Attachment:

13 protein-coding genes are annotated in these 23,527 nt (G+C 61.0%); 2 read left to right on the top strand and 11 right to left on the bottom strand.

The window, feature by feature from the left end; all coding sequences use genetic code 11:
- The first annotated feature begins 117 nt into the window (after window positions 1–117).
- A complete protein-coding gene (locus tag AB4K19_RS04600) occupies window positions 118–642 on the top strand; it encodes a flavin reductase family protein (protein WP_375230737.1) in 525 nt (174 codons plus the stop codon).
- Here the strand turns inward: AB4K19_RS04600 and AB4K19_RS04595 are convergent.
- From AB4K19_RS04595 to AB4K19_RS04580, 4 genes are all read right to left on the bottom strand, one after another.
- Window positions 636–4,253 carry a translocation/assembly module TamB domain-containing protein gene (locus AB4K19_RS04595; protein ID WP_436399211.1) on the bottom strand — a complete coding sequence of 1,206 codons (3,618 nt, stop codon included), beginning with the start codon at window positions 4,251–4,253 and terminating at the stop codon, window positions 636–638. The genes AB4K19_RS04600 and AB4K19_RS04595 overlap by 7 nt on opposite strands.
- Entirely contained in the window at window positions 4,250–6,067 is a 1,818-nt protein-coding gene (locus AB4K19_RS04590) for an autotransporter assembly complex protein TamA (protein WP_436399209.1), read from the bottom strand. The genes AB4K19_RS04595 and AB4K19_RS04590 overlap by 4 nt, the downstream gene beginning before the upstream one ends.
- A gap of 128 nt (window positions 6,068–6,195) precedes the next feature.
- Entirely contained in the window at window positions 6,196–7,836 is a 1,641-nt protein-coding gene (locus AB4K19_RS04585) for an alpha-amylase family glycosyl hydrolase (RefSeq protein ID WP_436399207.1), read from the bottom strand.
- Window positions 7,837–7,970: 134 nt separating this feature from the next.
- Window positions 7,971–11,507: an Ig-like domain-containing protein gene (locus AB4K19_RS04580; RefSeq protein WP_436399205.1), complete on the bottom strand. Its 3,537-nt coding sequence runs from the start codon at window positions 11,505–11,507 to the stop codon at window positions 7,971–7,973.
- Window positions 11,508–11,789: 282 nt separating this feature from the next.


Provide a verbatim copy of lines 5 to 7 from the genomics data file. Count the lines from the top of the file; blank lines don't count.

- Here the strand turns inward: AB4K19_RS04600 and AB4K19_RS04595 are convergent.
- From AB4K19_RS04595 to AB4K19_RS04580, 4 genes are all read right to left on the bottom strand, one after another.
- Window positions 636–4,253 carry a translocation/assembly module TamB domain-containing protein gene (locus AB4K19_RS04595; protein ID WP_436399211.1) on the bottom strand — a complete coding sequence of 1,206 codons (3,618 nt, stop codon included), beginning with the start codon at window positions 4,251–4,253 and terminating at the stop codon, window positions 636–638. The genes AB4K19_RS04600 and AB4K19_RS04595 overlap by 7 nt on opposite strands.